1-3 p.m., AADL multipurpose room, 343 S. Fifth Ave. Free. 327-8301. [map]
Developing Your Musical Intuitions: The Language of Classical Music: U-M School of Music, Theatre & Dance, Youth & Adult Community Programs.more >
Developing Your Musical Intuitions: The Language of Classical Music: U-M School of Music, Theatre & Dance, Youth & Adult Community Programs.< less
If you love classical music, you probably have a great deal of tacit knowledge about music, even if you have never played an instrument or learned to read musical notation. This course will enable you to access that knowledge by examining some of the fundamental aspects of aural experience, including memory and expectation, musical ambiguity, and feelings of tension and release. Although instructional materials will be provided for those who wish to progress further on their own, even those with no formal musical training and no knowledge of musical notation will enjoy this course. In a series of eight ninety-minute lectures, the course will use powerful and memorable musical events to generalize about musical grammar and logic, featuring works that are familiar to many classical music enthusiasts, such as Beethoven's "Emperor" Concerto and Chopin's "Revolutionary" Etude, all of them played live at the piano by the instructor, Professor Kevin Korsyn of the University of Michigan SMTD.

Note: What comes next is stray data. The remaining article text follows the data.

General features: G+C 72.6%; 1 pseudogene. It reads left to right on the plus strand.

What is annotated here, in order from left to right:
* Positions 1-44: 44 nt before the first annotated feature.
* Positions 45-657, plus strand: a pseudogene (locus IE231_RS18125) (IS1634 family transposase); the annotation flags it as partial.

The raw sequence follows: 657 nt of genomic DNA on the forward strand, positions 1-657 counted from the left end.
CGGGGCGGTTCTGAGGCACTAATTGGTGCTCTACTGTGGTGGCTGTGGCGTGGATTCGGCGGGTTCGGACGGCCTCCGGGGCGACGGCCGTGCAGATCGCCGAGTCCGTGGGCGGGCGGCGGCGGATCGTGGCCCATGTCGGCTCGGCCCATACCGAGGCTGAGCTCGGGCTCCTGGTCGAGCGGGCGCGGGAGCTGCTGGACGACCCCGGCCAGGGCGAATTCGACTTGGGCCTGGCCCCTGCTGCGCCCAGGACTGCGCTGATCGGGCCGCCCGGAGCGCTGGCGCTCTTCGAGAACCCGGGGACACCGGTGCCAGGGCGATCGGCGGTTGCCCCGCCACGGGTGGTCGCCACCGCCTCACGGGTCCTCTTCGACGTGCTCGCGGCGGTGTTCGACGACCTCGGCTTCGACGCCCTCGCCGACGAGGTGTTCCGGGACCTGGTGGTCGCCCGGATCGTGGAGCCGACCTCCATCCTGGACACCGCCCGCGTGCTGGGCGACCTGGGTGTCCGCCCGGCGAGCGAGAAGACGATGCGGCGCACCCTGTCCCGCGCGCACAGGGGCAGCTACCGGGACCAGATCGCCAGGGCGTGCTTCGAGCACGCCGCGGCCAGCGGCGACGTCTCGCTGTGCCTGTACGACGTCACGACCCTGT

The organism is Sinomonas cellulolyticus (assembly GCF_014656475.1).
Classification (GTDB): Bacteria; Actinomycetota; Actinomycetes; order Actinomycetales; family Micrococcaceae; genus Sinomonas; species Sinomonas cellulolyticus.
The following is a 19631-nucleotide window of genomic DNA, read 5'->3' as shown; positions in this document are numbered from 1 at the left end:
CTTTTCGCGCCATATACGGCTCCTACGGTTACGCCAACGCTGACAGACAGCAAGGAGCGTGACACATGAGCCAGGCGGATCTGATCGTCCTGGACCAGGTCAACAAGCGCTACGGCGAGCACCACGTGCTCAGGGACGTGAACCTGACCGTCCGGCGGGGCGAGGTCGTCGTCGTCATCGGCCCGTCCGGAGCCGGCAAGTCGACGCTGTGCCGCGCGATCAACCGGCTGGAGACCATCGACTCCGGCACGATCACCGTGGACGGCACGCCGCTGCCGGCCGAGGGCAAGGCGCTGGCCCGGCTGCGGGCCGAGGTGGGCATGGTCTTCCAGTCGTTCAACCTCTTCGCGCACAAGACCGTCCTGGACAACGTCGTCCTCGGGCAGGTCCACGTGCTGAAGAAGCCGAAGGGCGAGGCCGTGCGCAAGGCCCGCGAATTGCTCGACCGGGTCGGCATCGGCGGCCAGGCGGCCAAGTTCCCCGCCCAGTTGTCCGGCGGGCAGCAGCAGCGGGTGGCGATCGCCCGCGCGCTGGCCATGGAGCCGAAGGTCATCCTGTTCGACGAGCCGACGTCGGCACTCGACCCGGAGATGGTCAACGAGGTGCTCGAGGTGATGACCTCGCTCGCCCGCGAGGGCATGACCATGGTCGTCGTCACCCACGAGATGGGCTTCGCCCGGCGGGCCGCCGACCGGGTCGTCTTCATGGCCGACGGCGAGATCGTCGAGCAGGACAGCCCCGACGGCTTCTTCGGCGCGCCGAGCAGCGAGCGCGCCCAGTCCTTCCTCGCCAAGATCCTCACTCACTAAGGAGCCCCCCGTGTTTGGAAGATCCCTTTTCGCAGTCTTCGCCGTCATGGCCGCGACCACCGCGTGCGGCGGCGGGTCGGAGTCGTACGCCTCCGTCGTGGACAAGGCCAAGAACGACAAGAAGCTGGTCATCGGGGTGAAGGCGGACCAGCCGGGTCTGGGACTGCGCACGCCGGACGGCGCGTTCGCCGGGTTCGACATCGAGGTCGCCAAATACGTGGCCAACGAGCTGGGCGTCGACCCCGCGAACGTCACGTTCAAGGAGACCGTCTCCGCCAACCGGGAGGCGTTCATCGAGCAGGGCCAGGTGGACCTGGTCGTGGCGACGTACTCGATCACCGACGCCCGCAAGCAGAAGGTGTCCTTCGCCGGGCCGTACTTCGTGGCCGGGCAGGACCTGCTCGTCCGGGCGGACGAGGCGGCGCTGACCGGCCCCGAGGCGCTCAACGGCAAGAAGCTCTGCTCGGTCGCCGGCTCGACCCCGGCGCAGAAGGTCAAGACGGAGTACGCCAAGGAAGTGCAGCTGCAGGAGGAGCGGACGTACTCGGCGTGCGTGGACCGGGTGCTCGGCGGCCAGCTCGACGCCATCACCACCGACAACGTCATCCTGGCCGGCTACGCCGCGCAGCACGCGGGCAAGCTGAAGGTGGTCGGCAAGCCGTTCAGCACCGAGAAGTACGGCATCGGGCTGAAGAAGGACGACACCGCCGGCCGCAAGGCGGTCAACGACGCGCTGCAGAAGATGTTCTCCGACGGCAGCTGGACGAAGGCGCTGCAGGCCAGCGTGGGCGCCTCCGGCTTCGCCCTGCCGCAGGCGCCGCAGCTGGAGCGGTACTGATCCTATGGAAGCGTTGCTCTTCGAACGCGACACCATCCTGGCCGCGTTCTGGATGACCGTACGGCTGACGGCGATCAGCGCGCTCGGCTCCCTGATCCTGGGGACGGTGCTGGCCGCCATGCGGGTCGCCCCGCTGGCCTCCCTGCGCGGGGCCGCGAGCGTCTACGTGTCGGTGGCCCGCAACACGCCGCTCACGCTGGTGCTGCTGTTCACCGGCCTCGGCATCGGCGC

Stearns Building, 2005 Baits Drive. $160. 734-936-2660. firstname.lastname@example.org www.music.umich.edu/adultprograms [map]
Every Sat. & Sun. Three different audiovisual planetarium shows.
The Sky Tonight (11:30 a.m. Sat. and 1:30 & 3:30 p.m. Sat. & Sun.) is an exploration of the current night sky.
Flight Adventures (Sat. 12:30 p.m.) is an audiovisual show examining the science of flight through the eyes of a young girl and her grandfather as they explore how birds, kites, planes, and models fly and learn about the history and future of human flight.